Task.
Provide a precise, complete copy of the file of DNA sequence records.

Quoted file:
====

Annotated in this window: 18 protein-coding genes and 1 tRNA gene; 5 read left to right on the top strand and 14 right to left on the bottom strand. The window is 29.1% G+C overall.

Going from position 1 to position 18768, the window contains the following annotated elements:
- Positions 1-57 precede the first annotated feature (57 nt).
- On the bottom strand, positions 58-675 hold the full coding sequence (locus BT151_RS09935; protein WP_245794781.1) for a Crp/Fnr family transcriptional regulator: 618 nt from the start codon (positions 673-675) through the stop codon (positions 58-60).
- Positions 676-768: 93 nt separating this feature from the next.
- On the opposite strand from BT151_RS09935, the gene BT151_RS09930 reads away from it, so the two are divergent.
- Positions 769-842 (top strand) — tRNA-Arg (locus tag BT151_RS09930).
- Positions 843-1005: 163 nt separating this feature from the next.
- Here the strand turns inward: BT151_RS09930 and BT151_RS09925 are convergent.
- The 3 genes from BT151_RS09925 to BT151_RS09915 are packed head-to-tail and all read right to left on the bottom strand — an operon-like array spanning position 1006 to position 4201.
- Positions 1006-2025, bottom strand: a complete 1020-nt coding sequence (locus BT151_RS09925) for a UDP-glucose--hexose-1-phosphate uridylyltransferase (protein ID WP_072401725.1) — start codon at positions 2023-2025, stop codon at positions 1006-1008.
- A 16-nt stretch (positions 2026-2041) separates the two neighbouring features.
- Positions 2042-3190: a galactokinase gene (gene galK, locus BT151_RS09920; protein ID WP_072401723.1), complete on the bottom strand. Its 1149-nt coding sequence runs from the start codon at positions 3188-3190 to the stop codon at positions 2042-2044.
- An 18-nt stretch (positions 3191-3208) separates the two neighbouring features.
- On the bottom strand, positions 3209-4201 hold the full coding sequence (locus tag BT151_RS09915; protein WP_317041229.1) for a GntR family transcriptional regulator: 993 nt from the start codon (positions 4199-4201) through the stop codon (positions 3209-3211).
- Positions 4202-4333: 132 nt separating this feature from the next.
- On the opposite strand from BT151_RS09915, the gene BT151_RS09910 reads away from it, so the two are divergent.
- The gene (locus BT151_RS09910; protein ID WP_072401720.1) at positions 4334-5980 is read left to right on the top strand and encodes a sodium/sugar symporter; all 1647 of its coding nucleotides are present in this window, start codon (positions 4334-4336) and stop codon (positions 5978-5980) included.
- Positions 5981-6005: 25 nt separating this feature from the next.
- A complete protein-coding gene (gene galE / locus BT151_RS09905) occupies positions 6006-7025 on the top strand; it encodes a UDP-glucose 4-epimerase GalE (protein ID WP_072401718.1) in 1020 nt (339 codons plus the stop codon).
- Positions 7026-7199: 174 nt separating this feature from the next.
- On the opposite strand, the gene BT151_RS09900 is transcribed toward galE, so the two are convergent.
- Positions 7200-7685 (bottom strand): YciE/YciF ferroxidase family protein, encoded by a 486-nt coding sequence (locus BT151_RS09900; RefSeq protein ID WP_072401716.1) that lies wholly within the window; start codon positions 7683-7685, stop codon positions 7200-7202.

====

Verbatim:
Annotated in this window: 18 protein-coding genes and 1 tRNA gene; 5 read left to right on the top strand and 14 right to left on the bottom strand. The window is 29.1% G+C overall.

Going from position 1 to position 18768, the window contains the following annotated elements:
- Positions 1-57 precede the first annotated feature (57 nt).
- On the bottom strand, positions 58-675 hold the full coding sequence (locus BT151_RS09935; protein WP_245794781.1) for a Crp/Fnr family transcriptional regulator: 618 nt from the start codon (positions 673-675) through the stop codon (positions 58-60).
- Positions 676-768: 93 nt separating this feature from the next.
- On the opposite strand from BT151_RS09935, the gene BT151_RS09930 reads away from it, so the two are divergent.
- Positions 769-842 (top strand) — tRNA-Arg (locus tag BT151_RS09930).
- Positions 843-1005: 163 nt separating this feature from the next.
- Here the strand turns inward: BT151_RS09930 and BT151_RS09925 are convergent.
- The 3 genes from BT151_RS09925 to BT151_RS09915 are packed head-to-tail and all read right to left on the bottom strand — an operon-like array spanning position 1006 to position 4201.
- Positions 1006-2025, bottom strand: a complete 1020-nt coding sequence (locus BT151_RS09925) for a UDP-glucose--hexose-1-phosphate uridylyltransferase (protein ID WP_072401725.1) — start codon at positions 2023-2025, stop codon at positions 1006-1008.
- A 16-nt stretch (positions 2026-2041) separates the two neighbouring features.
- Positions 2042-3190: a galactokinase gene (gene galK, locus BT151_RS09920; protein ID WP_072401723.1), complete on the bottom strand. Its 1149-nt coding sequence runs from the start codon at positions 3188-3190 to the stop codon at positions 2042-2044.
- An 18-nt stretch (positions 3191-3208) separates the two neighbouring features.
- On the bottom strand, positions 3209-4201 hold the full coding sequence (locus tag BT151_RS09915; protein WP_317041229.1) for a GntR family transcriptional regulator: 993 nt from the start codon (positions 4199-4201) through the stop codon (positions 3209-3211).
- Positions 4202-4333: 132 nt separating this feature from the next.
- On the opposite strand from BT151_RS09915, the gene BT151_RS09910 reads away from it, so the two are divergent.
- The gene (locus BT151_RS09910; protein ID WP_072401720.1) at positions 4334-5980 is read left to right on the top strand and encodes a sodium/sugar symporter; all 1647 of its coding nucleotides are present in this window, start codon (positions 4334-4336) and stop codon (positions 5978-5980) included.
- Positions 5981-6005: 25 nt separating this feature from the next.
- A complete protein-coding gene (gene galE / locus BT151_RS09905) occupies positions 6006-7025 on the top strand; it encodes a UDP-glucose 4-epimerase GalE (protein ID WP_072401718.1) in 1020 nt (339 codons plus the stop codon).
- Positions 7026-7199: 174 nt separating this feature from the next.
- On the opposite strand, the gene BT151_RS09900 is transcribed toward galE, so the two are convergent.
- Positions 7200-7685 (bottom strand): YciE/YciF ferroxidase family protein, encoded by a 486-nt coding sequence (locus BT151_RS09900; RefSeq protein ID WP_072401716.1) that lies wholly within the window; start codon positions 7683-7685, stop codon positions 7200-7202.